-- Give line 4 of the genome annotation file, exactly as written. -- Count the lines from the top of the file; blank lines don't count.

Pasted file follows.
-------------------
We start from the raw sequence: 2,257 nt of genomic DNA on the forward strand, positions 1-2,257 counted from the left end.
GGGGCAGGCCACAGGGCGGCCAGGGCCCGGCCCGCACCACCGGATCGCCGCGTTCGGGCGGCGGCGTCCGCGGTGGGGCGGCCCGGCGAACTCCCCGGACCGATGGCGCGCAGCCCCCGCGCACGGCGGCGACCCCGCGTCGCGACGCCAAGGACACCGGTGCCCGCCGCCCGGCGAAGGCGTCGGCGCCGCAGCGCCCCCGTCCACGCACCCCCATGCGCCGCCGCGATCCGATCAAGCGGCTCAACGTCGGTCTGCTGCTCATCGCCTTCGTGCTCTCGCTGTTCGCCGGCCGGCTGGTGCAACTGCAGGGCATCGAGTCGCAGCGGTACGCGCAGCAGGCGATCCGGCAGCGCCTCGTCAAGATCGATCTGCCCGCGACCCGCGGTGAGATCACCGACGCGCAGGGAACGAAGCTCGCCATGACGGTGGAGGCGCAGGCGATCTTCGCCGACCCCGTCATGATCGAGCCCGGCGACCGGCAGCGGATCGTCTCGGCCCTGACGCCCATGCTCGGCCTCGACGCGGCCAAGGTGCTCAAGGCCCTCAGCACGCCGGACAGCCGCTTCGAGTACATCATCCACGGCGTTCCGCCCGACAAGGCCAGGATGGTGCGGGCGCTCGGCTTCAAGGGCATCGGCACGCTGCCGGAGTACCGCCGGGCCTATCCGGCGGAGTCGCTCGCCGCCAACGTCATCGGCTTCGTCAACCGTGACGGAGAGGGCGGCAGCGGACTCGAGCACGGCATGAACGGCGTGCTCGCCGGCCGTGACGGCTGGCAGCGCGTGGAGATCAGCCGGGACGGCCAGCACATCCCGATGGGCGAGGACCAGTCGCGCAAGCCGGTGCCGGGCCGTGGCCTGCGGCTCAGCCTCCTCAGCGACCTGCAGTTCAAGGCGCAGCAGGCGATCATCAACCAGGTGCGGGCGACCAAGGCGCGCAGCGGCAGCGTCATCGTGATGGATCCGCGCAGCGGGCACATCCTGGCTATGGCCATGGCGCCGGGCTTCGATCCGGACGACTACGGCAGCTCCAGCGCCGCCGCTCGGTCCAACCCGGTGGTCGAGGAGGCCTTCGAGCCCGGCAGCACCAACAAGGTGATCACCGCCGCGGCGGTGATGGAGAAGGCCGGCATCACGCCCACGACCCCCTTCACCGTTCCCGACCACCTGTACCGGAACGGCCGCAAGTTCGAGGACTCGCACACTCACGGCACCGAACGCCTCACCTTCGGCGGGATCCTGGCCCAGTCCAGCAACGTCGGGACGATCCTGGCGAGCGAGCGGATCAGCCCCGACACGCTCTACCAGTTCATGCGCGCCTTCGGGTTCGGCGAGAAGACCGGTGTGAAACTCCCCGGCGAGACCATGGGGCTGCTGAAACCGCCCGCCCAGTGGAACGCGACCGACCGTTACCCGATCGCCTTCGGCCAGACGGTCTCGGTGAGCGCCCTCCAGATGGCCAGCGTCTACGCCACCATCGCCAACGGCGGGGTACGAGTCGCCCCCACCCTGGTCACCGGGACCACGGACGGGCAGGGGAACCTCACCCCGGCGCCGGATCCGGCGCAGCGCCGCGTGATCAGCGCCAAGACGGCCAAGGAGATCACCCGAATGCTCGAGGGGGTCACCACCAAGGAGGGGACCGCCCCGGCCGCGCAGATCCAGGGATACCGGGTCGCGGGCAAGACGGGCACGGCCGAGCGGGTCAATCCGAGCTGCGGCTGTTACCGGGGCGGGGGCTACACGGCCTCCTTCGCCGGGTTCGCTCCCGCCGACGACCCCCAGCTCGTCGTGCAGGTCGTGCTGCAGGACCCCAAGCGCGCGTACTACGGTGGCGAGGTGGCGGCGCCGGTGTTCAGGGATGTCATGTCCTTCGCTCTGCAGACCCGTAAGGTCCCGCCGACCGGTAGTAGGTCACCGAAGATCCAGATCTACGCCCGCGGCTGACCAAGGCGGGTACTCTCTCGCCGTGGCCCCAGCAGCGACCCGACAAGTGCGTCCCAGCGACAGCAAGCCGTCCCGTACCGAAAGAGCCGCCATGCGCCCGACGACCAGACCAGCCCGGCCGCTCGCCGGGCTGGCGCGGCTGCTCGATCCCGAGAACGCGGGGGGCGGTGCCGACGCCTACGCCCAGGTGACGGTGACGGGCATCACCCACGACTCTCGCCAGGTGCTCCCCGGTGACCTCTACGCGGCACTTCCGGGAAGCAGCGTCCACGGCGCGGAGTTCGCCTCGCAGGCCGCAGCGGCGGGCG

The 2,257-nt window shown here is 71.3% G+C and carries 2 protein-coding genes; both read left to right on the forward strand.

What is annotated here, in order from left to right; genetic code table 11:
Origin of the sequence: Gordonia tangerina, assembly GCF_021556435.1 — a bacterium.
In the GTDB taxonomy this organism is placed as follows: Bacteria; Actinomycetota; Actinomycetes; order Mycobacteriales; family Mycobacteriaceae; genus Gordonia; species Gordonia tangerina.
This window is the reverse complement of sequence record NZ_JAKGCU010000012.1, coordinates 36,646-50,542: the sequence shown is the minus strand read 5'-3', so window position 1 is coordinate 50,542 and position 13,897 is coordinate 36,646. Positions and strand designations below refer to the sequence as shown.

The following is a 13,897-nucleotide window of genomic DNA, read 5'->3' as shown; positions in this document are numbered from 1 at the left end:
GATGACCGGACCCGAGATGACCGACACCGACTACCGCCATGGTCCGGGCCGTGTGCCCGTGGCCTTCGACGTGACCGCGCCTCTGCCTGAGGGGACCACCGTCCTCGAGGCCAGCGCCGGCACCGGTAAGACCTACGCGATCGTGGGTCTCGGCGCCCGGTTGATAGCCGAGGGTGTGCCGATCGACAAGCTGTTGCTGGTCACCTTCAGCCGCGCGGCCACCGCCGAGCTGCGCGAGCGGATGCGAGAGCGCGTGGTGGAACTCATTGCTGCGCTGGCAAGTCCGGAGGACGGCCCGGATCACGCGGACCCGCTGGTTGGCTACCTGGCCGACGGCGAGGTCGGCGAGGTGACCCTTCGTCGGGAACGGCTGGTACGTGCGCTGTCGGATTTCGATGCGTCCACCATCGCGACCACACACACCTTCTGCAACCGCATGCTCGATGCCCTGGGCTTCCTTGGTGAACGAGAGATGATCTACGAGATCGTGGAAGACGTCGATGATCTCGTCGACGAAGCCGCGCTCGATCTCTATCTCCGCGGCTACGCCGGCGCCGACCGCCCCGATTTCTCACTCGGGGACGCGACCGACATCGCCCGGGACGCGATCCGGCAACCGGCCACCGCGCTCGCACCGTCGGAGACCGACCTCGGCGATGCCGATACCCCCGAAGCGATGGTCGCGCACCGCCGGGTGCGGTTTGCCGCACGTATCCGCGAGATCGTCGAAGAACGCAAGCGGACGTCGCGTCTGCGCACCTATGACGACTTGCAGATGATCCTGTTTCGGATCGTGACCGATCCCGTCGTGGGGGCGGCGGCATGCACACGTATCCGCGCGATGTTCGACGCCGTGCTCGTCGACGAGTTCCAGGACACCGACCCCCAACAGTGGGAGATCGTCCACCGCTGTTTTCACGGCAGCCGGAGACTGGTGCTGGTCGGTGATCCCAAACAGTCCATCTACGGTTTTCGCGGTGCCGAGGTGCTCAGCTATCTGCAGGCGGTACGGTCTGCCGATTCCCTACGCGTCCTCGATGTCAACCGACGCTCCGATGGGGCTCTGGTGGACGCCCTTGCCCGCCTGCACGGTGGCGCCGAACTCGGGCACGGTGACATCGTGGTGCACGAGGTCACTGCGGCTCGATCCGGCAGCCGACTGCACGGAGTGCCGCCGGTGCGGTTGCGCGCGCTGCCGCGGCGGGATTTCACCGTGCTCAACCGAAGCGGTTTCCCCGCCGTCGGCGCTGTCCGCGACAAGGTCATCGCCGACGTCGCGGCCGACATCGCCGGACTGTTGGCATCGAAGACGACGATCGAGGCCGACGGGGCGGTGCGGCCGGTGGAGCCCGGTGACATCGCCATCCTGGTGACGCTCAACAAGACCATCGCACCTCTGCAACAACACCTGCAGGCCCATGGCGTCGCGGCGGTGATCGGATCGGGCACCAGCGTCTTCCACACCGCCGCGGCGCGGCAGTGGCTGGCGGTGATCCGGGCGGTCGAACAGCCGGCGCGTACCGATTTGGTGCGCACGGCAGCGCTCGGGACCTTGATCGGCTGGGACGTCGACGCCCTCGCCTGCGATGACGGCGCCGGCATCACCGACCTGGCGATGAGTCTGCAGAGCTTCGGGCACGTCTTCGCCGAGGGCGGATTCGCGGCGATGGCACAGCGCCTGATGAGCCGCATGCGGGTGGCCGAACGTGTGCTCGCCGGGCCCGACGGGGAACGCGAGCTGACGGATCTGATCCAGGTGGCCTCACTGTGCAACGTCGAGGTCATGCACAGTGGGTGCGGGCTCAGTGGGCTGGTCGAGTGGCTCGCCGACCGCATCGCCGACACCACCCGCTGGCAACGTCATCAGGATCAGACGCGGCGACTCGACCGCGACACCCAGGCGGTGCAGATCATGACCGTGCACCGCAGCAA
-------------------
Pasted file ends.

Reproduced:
What is annotated here, in order from left to right; genetic code table 11: